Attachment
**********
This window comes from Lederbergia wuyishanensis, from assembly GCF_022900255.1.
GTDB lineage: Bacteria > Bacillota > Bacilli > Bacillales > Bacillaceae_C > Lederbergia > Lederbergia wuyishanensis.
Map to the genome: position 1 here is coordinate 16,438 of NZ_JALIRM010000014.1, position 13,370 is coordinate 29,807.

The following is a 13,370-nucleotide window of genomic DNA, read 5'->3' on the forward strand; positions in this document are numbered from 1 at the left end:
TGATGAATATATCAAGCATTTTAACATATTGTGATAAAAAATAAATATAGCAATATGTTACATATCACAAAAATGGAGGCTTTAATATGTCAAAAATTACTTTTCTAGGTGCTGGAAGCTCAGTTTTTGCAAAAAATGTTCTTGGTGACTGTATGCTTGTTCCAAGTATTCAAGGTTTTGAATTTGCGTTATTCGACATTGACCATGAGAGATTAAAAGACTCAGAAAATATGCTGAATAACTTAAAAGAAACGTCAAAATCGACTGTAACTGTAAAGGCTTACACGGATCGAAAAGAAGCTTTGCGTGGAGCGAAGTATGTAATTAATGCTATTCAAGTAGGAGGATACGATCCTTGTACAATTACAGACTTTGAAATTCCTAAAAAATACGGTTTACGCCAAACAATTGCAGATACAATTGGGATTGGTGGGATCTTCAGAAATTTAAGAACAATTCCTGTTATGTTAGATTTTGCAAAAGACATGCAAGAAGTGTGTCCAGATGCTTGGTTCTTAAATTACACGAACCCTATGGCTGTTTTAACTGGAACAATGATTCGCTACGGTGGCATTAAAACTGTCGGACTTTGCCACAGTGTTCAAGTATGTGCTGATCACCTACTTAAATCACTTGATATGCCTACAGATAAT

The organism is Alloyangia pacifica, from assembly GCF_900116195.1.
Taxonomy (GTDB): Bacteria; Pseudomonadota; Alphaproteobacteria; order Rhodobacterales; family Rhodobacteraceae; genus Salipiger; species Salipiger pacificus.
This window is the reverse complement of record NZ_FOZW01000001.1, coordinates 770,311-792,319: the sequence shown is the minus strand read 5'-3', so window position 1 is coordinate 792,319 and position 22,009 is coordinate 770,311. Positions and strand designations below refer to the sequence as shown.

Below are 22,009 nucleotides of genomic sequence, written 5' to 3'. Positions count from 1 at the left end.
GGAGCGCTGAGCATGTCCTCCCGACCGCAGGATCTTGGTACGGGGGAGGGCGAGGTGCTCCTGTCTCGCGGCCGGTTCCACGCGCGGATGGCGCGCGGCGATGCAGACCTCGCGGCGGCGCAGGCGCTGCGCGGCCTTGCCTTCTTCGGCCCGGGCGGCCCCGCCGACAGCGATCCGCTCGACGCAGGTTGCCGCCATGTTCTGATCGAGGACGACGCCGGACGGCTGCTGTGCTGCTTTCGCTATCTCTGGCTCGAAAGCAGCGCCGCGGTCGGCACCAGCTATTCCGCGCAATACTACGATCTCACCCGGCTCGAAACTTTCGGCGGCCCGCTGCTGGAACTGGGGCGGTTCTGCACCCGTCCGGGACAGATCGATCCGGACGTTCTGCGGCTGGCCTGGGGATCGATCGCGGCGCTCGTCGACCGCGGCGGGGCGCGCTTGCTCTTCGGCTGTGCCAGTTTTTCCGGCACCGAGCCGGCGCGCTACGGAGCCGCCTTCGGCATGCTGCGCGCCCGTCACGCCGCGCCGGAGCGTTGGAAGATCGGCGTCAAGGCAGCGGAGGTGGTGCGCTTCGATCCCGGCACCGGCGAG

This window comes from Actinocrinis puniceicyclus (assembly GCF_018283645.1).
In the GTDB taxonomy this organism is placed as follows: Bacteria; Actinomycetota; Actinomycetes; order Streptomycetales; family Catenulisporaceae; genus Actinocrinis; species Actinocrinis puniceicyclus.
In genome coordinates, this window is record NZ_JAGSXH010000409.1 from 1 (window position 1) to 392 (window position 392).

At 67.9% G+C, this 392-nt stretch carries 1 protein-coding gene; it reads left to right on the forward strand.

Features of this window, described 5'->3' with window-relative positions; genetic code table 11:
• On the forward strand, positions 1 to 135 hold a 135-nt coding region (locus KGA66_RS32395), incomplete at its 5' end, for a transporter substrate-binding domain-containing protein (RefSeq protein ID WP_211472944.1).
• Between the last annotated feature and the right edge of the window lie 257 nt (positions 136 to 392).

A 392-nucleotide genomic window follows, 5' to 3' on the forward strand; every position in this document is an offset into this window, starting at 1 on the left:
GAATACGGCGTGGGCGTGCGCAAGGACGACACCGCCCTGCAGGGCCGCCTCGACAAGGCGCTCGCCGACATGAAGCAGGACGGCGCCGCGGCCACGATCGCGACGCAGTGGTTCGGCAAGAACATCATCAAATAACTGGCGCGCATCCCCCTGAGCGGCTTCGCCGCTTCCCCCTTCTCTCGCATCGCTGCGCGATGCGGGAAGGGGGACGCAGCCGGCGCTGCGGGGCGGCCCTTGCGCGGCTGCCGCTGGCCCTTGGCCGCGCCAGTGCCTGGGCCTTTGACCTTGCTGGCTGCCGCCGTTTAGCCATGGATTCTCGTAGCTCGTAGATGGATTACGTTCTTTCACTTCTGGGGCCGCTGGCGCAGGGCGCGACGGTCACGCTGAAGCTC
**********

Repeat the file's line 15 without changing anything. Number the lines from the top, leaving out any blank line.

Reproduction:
Features of this window, described 5'->3' with window-relative positions; genetic code table 11: